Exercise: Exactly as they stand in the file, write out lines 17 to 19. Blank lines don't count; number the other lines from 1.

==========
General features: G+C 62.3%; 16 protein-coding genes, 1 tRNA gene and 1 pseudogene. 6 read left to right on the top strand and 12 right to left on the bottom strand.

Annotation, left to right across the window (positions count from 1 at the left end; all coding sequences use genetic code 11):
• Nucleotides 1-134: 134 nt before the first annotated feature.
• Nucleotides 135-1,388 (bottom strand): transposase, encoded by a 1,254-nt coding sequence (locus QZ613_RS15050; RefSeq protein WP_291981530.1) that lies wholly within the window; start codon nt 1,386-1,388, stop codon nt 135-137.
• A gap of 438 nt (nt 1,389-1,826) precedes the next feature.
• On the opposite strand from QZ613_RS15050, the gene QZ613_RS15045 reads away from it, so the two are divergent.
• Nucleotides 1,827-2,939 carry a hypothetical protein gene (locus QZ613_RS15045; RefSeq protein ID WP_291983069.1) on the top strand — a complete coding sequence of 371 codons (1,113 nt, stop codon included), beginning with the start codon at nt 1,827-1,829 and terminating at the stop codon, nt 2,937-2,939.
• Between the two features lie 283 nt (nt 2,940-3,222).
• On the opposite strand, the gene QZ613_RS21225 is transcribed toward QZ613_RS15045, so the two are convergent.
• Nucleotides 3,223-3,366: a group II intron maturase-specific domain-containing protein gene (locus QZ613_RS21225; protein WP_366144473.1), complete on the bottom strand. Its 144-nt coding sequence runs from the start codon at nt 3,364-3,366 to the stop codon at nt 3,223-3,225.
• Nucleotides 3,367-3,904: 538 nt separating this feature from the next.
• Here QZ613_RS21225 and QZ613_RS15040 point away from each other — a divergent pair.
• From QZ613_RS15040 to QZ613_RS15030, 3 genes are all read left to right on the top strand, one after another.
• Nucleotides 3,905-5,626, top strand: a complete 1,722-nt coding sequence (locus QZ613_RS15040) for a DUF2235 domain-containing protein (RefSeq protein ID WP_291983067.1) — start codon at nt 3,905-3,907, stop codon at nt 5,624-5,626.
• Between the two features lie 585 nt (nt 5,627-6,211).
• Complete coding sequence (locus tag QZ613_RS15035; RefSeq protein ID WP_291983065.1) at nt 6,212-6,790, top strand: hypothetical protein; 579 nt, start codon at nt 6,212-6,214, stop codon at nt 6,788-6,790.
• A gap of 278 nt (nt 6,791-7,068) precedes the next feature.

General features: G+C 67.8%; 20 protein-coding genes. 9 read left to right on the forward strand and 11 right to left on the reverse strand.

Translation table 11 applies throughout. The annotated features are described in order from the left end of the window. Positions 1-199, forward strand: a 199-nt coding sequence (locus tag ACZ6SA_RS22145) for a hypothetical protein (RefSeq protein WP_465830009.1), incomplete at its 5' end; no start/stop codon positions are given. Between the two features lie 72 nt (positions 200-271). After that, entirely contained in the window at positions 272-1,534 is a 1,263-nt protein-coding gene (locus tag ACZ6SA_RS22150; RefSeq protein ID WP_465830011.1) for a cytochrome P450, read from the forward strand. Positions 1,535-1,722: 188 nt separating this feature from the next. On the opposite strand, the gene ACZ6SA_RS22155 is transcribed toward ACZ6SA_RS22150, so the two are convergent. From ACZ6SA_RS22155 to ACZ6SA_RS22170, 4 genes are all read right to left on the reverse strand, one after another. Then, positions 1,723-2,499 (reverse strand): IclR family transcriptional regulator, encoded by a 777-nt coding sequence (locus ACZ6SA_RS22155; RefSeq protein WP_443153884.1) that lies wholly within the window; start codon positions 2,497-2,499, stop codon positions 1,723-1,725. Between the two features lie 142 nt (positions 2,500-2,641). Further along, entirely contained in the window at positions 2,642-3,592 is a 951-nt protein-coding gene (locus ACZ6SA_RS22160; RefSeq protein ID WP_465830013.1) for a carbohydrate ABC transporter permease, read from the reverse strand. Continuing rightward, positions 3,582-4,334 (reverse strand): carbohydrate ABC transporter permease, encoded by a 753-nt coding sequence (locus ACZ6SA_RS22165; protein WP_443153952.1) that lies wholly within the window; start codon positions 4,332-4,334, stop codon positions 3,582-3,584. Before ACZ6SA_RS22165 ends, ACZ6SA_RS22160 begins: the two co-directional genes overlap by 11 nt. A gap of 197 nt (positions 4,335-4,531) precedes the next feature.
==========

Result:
• A gap of 278 nt (nt 6,791-7,068) precedes the next feature.

General features: G+C 67.8%; 20 protein-coding genes. 9 read left to right on the forward strand and 11 right to left on the reverse strand.

Translation table 11 applies throughout. The annotated features are described in order from the left end of the window. Positions 1-199, forward strand: a 199-nt coding sequence (locus tag ACZ6SA_RS22145) for a hypothetical protein (RefSeq protein WP_465830009.1), incomplete at its 5' end; no start/stop codon positions are given. Between the two features lie 72 nt (positions 200-271). After that, entirely contained in the window at positions 272-1,534 is a 1,263-nt protein-coding gene (locus tag ACZ6SA_RS22150; RefSeq protein ID WP_465830011.1) for a cytochrome P450, read from the forward strand. Positions 1,535-1,722: 188 nt separating this feature from the next. On the opposite strand, the gene ACZ6SA_RS22155 is transcribed toward ACZ6SA_RS22150, so the two are convergent. From ACZ6SA_RS22155 to ACZ6SA_RS22170, 4 genes are all read right to left on the reverse strand, one after another. Then, positions 1,723-2,499 (reverse strand): IclR family transcriptional regulator, encoded by a 777-nt coding sequence (locus ACZ6SA_RS22155; RefSeq protein WP_443153884.1) that lies wholly within the window; start codon positions 2,497-2,499, stop codon positions 1,723-1,725. Between the two features lie 142 nt (positions 2,500-2,641). Further along, entirely contained in the window at positions 2,642-3,592 is a 951-nt protein-coding gene (locus ACZ6SA_RS22160; RefSeq protein ID WP_465830013.1) for a carbohydrate ABC transporter permease, read from the reverse strand. Continuing rightward, positions 3,582-4,334 (reverse strand): carbohydrate ABC transporter permease, encoded by a 753-nt coding sequence (locus ACZ6SA_RS22165; protein WP_443153952.1) that lies wholly within the window; start codon positions 4,332-4,334, stop codon positions 3,582-3,584. Before ACZ6SA_RS22165 ends, ACZ6SA_RS22160 begins: the two co-directional genes overlap by 11 nt. A gap of 197 nt (positions 4,335-4,531) precedes the next feature.